Next stop was Nice, accessed this time from our headquarters for the second week of the holiday in the Belambra holiday village near the quiet, pretty village of La Colle sur Loup. Nice is a glorious city and our visit coincided with the French equivalent of Heritage day, except this was held over a weekend, attracting visitors in their droves. Down on the stony beaches the beautiful people played beach volleyball or soaked up the sunshine, while in the nearby old town – the atmosphere was giddy, mostly down to the number of foreign students still milling around like contemporary Dickie Greenleafs (sorry, wrong film). I took in a stroll around the Palais Lascaris in the old town, which houses a collection of musical instruments said to be the second best in the country. Its rooms contained a Henri Matisse Jazz 1947 collection of paintings, and superb photographs.
Next, it was the Nice to Ventimiglia train and the ultimate destination: Beaulieu Sur Mer, aka Beaumont Sur Mer, home to the contest between Freddy and Lawrence and where they were both tripped up by the Jackal. First impressions of Beaulieu Sur Mer was of a wealthy town in a slumber. High brown hills rise above the town and one restaurant owner, when I asked him about the film and its location, referred to the “the good old days”. Branches of Sothebys tell you this is a place for people with a bit of cash put aside and the drag along the sea has an undeniable allure. The old casino where some scenes were shot lies like an empty husk but every other building fronting onto the blue sea dripped opulence. The set menu at one beachside hotel was €205 – for lunch. Every car that pulled out of its stylish gates was a Jag, Merc or a Porsche. Villas towered over the town from the escarpment, yachts floated off the jetty.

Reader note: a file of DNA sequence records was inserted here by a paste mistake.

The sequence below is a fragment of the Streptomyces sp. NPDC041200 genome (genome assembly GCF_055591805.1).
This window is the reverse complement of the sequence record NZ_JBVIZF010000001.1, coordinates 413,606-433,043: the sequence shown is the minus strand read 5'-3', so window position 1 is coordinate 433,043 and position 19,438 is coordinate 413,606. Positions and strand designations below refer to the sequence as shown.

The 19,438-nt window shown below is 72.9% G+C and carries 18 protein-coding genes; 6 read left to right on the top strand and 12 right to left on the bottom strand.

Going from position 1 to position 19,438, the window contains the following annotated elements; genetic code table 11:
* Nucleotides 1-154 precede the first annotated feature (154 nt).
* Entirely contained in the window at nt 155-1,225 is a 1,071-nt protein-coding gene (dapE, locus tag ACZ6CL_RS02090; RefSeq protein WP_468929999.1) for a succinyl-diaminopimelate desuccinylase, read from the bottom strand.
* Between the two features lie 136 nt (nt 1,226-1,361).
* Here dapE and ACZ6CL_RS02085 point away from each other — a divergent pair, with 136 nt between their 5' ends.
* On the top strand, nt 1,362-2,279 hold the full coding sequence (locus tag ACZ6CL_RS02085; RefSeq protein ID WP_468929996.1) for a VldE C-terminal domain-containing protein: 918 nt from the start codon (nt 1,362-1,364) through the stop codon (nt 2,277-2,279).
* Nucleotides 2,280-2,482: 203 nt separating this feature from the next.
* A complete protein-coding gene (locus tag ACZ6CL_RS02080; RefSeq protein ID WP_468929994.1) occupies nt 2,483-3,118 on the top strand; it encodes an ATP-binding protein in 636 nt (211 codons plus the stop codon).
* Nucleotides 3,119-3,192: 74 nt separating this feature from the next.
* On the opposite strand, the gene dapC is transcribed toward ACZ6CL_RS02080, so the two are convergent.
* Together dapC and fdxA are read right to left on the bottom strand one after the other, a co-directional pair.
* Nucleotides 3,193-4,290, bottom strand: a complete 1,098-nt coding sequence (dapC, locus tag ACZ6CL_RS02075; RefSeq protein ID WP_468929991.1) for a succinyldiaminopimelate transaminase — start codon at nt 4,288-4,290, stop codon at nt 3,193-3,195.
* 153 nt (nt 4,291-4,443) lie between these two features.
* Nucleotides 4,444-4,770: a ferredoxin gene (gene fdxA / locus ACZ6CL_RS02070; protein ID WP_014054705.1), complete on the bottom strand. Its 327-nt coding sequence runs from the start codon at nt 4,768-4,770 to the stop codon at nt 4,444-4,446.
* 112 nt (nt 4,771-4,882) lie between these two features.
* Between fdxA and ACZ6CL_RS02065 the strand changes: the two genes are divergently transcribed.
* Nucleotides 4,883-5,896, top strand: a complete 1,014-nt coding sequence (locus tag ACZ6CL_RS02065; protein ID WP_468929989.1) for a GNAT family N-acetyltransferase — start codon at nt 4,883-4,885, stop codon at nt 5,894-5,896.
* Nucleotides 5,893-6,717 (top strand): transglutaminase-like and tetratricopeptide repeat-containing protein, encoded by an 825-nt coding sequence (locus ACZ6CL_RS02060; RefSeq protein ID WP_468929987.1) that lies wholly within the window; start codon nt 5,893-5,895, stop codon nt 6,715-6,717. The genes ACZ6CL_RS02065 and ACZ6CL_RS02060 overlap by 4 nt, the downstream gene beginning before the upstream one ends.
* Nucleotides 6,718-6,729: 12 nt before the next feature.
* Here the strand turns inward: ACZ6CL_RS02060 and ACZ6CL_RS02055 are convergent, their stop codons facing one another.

We walked out the Cap, where things get even more rarefied, such as at the Villa de Ephrussi, a spot you will definitely recognise in the film. Its ornate gardens and gushing fountains mean its right at home on this most prosperous part of the Riviera,
A short bus ride takes us around the other side of the peninsula and into Villefranche Sur Mer, a beautiful twin of Beaulieu Sur Mer, but one with plenty of life and a lovely old town. Within the hour we were back up the mountains and on to two beautiful places that didn’t feature in the film, but maybe should have: the mountain top town of Vence, and down the hill, the fortified town of St Paul De Vence.
Stuffing ourselves in a restaurant overlooking the valley, with a view all the way out to sea, I was reminded of another DRS quote, from Freddie “I’m at the train station, ticket in hand. I said to myself, ‘Why am I leaving?’ I love me here?’